20 FEBRUARY 2018, 3:55PM / DAVE ABRAHAMS
|Enzo Ferrari joined the Alfa Romea factory team as a works driver in 1920, aged just 20.|
Maranello, Italy - The Ferrari museum is celebrating the 120th birthday of Enzo Ferrari, who was born on either 18 or 20 February 1898 in Modena, with an exhibition of rarely seen photos detailing the life of the man who to this day casts a giant shadow over Formula One racing and the company he founded.
It seems the controversy around the second son of cabinetry engineer Alfredo Ferrari and Adalgisa Bisbini started the day he was born. His birth was registered on the 20th but his father later claimed that his younger son was in fact born two days earlier. A huge snowstorm, he said, prevented him from visiting the local municipal office until the 20th.
The Ferrari family in 1906, from left Enzo, his older brother Dino, his father Alfredo and mother Adalgisa.
Enzo Ferrari's first job was as a test and race driver for Costruzioni Meccaniche Nazionali. He drives a 15-20 Hp CMN in the 1919 Targa Florio with riding mechanic Nino Baretta.
Ferrari lost his father and brother in the great flu pandemic, and nearly died of it himself in 1918. When he was medically discharged from the army he started looking for a job in motorsport and, after a short stint as a test and racing driver for Costruzioni Meccaniche Nazionali (CMN) he joined Alfa Romeo’s racing team in 1920, where he rattled more than a few cages by finishing second in that year’s Targa Florio.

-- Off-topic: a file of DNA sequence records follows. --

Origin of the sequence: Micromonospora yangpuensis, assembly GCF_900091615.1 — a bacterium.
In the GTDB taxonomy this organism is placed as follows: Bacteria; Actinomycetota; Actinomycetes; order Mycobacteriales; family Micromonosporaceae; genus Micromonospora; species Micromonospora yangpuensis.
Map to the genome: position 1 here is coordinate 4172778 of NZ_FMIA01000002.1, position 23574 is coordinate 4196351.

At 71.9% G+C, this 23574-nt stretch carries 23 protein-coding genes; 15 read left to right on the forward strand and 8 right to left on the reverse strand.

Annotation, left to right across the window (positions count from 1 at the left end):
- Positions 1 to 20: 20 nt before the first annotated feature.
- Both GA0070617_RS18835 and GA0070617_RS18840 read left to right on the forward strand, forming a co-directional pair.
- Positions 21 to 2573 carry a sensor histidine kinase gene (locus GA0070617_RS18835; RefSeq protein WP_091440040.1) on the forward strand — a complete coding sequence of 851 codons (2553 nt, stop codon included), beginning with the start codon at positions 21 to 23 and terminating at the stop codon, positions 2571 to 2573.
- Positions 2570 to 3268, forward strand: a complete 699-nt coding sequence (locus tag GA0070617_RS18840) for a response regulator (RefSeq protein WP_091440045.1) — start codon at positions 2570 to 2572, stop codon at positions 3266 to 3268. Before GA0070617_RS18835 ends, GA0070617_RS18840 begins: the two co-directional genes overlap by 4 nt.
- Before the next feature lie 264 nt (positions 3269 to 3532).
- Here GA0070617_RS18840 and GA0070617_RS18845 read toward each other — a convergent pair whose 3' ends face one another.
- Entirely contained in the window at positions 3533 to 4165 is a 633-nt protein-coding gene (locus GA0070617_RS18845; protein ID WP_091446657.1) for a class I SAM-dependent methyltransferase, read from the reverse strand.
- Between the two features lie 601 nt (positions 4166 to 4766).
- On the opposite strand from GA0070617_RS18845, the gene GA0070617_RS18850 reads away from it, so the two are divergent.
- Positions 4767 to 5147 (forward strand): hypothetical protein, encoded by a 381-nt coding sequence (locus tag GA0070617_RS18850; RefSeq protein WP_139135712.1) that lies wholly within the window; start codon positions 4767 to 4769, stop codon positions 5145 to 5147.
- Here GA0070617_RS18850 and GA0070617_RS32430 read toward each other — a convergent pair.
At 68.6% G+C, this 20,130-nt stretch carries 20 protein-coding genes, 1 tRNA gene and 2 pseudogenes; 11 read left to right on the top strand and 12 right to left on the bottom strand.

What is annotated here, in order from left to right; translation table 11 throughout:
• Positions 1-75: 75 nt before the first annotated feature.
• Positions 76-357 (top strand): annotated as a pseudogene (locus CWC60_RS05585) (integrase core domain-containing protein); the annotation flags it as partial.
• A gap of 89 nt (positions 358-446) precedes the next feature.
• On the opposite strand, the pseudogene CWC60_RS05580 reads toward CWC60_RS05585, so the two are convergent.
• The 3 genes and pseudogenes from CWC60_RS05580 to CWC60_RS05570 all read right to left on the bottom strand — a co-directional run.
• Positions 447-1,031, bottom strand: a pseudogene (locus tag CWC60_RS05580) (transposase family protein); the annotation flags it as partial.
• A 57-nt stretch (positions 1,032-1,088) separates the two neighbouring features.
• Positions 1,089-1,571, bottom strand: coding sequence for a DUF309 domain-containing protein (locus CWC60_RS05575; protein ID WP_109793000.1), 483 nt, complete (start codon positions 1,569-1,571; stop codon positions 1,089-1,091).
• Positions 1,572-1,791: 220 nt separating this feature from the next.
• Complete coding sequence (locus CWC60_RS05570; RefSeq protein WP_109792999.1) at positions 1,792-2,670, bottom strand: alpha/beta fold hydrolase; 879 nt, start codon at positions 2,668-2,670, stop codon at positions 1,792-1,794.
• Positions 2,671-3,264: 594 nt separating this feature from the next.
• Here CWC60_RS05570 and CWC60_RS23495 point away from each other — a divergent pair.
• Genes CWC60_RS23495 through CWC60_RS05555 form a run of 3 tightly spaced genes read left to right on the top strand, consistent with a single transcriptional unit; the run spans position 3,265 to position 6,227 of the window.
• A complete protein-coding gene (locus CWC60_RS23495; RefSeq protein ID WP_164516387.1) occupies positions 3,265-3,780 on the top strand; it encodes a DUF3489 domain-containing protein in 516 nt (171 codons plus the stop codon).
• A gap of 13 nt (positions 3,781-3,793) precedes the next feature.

|While still under restraint of trade to Alfa Romeo, Ferrari built two cars for the 1940 Brescia Grand Prix under the name Auto-Avio Costruzioni, one of which is still in the Righini Collection. Ferrari is at the rear right in this picture.|
|Testing the first Ferrari 246 F1 car at Modena in 1958. In the car is factory test driver Martino Severi. Ferrari is third|
from right; the big man next to him is legendary engine designer Carlo Chiti.
The following year Alberto Ascari, son of the great Antonio, gave Ferrari the first of many world titles, but not enough wealthy ‘gentleman racers’ were lining up to buy replicas of his championship-winning machines, and Ferrari realised he would have to start selling street-legal versions of his sports-racing cars to finance his motorsport stable.
|Impromptu trackside conference in 1965. Il Commendetore is on the right; second from left, holding his crash helmet,|
is works driver John Surtees. On the transport behind them are a P3, left and a 250 GTO.
And the rest, as they say, is history; Ferrari sold 50 percent of his road car operation to Fiat in the 1960s but retained full control of the competition division until his death in 1988 - which, at his request, was not made public for 48 hours to make up for his father’s tardiness 90 years earlier!
He left a legacy of champions and championships, of autocratic leadership and some of the world’s finest racing and performance cars, that will never be equalled.